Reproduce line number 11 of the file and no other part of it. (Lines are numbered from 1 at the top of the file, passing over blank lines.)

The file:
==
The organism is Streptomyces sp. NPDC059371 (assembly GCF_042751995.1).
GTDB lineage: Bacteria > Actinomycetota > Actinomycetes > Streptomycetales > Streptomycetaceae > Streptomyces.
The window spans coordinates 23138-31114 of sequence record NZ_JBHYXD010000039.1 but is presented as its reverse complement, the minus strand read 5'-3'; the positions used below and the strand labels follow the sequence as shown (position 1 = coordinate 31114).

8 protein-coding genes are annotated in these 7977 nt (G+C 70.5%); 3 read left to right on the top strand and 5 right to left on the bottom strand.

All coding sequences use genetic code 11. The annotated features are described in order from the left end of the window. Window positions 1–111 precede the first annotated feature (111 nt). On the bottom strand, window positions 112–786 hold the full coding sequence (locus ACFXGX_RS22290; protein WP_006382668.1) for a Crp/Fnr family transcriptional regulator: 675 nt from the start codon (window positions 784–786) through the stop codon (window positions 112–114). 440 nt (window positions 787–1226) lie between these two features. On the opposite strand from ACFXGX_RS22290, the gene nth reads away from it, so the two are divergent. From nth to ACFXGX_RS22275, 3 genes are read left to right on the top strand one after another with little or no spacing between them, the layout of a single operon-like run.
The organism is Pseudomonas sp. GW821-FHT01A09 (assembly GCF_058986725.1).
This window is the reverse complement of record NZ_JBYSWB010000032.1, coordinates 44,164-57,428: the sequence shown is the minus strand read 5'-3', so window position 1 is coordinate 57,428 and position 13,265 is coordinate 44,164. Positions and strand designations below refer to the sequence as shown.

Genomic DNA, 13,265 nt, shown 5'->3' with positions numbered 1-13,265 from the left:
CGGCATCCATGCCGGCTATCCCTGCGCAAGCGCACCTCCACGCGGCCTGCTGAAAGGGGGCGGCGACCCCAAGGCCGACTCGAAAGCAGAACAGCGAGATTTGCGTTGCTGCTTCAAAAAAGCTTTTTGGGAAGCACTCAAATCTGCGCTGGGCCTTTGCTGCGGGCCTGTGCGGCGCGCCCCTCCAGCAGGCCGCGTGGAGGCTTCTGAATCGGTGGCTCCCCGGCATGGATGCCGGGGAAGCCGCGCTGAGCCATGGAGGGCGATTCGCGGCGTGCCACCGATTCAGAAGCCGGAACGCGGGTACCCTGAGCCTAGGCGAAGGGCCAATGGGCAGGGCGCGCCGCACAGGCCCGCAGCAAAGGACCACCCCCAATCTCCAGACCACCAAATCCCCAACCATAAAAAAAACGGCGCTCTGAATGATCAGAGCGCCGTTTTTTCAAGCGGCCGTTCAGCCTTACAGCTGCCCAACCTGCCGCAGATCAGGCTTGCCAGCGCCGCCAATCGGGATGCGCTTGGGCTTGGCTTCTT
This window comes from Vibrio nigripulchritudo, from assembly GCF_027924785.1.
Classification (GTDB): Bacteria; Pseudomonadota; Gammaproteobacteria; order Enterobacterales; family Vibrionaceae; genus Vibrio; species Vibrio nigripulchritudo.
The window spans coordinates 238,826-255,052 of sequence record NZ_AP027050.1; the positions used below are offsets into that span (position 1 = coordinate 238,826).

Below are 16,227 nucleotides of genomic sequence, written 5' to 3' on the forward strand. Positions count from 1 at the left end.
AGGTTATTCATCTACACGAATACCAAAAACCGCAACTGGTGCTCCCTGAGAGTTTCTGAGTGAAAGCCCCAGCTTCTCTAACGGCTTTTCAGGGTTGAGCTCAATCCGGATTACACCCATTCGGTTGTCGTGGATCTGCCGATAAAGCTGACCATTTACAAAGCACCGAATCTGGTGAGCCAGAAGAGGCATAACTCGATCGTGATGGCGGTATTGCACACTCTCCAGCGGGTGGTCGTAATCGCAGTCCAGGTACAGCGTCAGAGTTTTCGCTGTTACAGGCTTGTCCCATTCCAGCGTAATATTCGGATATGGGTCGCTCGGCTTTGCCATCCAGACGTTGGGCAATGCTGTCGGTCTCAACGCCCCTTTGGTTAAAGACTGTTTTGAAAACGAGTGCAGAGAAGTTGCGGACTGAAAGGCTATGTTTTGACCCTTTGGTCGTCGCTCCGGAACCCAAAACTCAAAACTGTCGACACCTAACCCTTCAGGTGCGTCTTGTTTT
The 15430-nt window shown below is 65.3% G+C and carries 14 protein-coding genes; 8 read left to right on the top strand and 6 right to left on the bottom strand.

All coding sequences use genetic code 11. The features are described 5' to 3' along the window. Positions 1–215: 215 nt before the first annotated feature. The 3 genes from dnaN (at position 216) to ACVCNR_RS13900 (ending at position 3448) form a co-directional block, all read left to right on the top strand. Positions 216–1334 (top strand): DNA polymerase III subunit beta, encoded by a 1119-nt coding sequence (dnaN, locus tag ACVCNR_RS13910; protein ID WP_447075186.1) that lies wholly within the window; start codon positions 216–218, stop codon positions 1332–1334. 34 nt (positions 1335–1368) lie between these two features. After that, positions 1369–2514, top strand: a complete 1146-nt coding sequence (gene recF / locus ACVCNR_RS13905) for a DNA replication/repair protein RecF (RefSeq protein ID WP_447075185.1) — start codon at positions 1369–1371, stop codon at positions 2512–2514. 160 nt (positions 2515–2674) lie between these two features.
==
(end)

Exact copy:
Classification (GTDB): Bacteria; Pseudomonadota; Gammaproteobacteria; order Enterobacterales; family Vibrionaceae; genus Vibrio; species Vibrio nigripulchritudo.